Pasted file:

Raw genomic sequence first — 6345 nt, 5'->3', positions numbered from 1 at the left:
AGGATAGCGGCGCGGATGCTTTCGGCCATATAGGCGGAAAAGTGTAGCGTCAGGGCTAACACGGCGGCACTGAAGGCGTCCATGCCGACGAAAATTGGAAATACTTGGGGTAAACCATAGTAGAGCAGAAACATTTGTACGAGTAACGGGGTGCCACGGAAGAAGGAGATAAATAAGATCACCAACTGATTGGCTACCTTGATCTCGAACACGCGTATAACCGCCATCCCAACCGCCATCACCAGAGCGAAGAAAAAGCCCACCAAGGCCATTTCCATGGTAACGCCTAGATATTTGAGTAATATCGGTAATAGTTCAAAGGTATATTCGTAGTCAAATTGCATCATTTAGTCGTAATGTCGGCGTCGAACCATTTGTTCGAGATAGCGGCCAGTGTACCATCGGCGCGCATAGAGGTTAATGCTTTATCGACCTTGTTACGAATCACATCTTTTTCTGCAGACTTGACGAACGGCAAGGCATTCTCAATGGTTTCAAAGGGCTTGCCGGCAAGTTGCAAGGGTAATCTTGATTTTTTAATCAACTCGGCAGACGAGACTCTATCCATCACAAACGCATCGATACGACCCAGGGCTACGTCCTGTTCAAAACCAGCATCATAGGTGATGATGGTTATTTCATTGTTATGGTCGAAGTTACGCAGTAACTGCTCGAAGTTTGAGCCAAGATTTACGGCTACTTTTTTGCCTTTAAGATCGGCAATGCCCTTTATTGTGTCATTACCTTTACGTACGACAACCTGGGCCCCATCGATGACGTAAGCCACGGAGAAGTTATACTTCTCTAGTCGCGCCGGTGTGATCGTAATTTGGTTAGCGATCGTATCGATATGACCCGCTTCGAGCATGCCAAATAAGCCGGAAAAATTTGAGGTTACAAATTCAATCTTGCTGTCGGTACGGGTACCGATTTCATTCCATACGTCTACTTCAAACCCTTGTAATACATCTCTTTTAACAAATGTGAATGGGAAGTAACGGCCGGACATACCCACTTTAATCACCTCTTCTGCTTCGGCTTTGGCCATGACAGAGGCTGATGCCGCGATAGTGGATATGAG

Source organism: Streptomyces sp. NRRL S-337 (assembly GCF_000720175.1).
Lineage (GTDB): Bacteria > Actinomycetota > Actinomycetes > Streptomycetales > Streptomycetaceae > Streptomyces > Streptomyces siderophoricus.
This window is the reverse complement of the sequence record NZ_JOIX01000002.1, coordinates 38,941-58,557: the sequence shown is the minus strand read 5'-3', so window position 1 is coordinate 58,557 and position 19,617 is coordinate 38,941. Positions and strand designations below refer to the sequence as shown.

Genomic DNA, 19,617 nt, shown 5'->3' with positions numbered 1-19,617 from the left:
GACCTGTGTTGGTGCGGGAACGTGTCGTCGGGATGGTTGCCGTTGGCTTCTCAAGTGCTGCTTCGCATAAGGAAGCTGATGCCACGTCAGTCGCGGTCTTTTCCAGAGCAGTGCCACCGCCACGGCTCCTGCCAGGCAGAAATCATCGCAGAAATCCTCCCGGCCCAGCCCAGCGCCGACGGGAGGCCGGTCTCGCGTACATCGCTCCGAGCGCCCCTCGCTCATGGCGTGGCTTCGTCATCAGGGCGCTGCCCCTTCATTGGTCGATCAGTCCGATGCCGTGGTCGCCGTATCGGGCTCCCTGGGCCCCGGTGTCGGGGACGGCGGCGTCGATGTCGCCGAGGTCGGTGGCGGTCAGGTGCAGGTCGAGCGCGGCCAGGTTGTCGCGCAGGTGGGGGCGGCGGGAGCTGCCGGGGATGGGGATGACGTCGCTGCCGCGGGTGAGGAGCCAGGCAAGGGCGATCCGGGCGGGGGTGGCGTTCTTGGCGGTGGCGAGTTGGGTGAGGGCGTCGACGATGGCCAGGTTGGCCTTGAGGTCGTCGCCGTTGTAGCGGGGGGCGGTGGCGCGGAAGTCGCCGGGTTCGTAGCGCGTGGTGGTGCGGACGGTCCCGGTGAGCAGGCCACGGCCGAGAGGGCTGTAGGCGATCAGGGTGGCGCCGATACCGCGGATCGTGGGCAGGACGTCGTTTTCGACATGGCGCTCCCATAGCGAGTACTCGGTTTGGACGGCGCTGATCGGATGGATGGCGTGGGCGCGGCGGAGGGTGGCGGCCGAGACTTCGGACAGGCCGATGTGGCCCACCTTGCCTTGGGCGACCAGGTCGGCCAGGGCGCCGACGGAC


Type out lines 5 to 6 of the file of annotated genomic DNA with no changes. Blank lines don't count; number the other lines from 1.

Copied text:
This window is the reverse complement of the sequence record NZ_JOIX01000002.1, coordinates 38,941-58,557: the sequence shown is the minus strand read 5'-3', so window position 1 is coordinate 58,557 and position 19,617 is coordinate 38,941. Positions and strand designations below refer to the sequence as shown.

Genomic DNA, 19,617 nt, shown 5'->3' with positions numbered 1-19,617 from the left: